A general election with a People’s Brexit is our escape route from this Westminster quagmire, argues Lindsey German
May looks like it's turning out to be the cruellest month for the Tory government. Bookended by two sets of elections, the Tories have already received what even the BBC now calls a ‘drubbing’ in the locals. This will most probably be put in the shade compared with the likely humiliation Theresa May will receive at the hands of voters in the European Parliament elections in just over two weeks’ time.
The last thing anyone needs now is a deal which rescues her and which will implicate Jeremy Corbyn in her travails – and which in any case would only last until the next general election, likely to be later this year once the Tories dump the loser May.
The loss of 1300 councillors is a catastrophe for the Tories, almost as bad numerically as the loss John Major suffered in 1995 but in reality almost certainly worse given the Tories’ declining membership and its bitter divisions. The lost councillors represent 1% of the whole membership and a recent Financial Times article pointed out that the party is near totally dependent on councillors and their families for its activists. All the signs are that even more voters will desert them in the Euro elections, voting and sometimes even campaigning for Nigel Farage’s Brexit party.
The elections were however not good for Labour. It is of course ludicrous to equate the performance of the two parties – given that Labour lost net 82 seats whereas the Tories lost 15 times that number. Yet the media by and large has done just that, as they tend to do every time the Tory crisis deepens, arguing that the electorate has declared a plague on both their houses.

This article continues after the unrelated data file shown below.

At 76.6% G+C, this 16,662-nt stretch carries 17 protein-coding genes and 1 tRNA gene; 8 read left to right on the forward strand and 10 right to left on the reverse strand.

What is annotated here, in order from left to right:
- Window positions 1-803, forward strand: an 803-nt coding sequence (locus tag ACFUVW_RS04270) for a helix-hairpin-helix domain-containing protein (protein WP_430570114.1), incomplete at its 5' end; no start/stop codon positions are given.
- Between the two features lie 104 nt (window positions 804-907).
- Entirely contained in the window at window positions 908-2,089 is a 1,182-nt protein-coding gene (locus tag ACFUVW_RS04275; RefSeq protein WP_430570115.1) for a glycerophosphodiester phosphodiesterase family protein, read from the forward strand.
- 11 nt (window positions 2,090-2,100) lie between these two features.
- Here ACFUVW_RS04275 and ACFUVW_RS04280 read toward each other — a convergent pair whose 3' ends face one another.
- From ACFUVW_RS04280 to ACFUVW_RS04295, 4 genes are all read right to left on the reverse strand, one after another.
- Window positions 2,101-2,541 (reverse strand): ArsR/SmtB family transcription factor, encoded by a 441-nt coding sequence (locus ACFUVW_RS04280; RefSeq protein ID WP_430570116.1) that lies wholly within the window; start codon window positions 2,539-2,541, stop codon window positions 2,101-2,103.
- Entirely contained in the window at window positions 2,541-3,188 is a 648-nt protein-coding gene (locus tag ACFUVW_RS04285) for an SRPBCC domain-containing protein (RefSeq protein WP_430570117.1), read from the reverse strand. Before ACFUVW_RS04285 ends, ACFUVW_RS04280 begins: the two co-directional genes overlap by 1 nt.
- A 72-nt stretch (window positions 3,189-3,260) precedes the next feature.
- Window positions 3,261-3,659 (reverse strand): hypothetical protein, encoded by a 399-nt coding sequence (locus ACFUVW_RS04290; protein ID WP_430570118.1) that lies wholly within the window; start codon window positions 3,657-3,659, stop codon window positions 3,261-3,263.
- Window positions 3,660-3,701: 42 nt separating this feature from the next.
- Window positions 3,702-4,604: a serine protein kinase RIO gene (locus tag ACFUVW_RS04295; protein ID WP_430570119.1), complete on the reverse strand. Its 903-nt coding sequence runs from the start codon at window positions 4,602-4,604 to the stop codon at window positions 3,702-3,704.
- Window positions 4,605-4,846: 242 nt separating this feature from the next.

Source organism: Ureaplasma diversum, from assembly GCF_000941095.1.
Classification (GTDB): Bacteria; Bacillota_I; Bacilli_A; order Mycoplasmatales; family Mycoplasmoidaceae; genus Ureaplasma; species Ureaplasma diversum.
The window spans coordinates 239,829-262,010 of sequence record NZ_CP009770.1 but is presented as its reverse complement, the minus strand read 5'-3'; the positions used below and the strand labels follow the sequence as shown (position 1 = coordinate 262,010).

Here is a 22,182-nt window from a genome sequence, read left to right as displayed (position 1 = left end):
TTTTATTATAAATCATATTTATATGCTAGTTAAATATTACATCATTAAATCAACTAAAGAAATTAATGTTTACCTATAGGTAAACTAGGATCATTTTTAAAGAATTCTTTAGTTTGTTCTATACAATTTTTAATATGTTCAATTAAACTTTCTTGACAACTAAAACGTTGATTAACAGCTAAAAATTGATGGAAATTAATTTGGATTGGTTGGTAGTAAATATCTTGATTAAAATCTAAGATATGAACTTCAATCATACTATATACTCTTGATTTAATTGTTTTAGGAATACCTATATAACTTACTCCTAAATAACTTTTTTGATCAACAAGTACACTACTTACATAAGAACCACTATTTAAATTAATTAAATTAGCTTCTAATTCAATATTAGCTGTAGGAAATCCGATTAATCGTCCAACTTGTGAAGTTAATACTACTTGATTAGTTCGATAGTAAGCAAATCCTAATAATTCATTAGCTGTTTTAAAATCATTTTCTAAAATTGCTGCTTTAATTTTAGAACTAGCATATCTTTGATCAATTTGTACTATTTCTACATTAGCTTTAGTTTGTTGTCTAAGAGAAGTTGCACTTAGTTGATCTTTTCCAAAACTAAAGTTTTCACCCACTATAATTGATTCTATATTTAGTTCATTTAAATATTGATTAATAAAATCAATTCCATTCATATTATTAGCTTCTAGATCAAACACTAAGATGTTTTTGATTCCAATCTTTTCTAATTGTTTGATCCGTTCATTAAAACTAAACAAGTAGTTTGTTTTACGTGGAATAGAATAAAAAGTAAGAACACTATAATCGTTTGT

However, Labour did not expect to lose seats overall and clearly it has not done as well as it hoped. According to a very interesting graphic in the Financial Times, Labour’s losses were heavily concentrated in areas that voted strongly Leave, whereas those of the Tories were mainly in Remain areas. The Lib Dems, who did well mainly at Tory expense, saw their biggest gains in Remain areas but also performed strongly in some Leave areas. They performed very poorly in 2015, so to some extent this is a bounce back for them rather than a positive endorsement.
So Labour is losing votes no doubt to those dissatisfied with its stance from both sides – but more so from Leave areas. This is underlined by where their losses were concentrated – very heavily in the north east, especially in Sunderland and Teesside, and in the east Midlands, notably Ashfield and Bolsover where they lost heavily to independents. At the same time, Labour gained some seats in an election not altogether representative or favourable to the party – there were no elections in the two biggest cities London and Birmingham, and the shire counties dominated - areas where the main opposition is the Lib Dems.
And while Brexit dominated the elections, it was not the only issue as both main parties did worse where they were incumbents, suggesting a range of issues from cuts and austerity to Sheffield’s privatised destruction of trees had an impact. Both the Greens and Lib Dems claim all their votes for Remain, but a large proportion of their votes will have been protest votes over some of these issues.
There were also a very large number of independents who got elected – not all of them on the right wing, but the majority seem to have been – and many of them will have been pro-Brexit. This, plus the fact that Labour was clearly seen as too much pro-Remain for some of its Leave supporters, makes nonsense of the claim that all the Remain parties gained votes and all the Leave parties lost votes.